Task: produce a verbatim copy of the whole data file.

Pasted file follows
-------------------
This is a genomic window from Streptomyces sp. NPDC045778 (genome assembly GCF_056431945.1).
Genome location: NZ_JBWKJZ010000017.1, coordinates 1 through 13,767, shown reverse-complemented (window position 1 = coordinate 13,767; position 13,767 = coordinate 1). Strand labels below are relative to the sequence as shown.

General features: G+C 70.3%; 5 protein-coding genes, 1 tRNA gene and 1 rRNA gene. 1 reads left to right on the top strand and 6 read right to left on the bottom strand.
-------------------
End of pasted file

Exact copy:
This is a genomic window from Streptomyces sp. NPDC045778 (genome assembly GCF_056431945.1).
Genome location: NZ_JBWKJZ010000017.1, coordinates 1 through 13,767, shown reverse-complemented (window position 1 = coordinate 13,767; position 13,767 = coordinate 1). Strand labels below are relative to the sequence as shown.

General features: G+C 70.3%; 5 protein-coding genes, 1 tRNA gene and 1 rRNA gene. 1 reads left to right on the top strand and 6 read right to left on the bottom strand.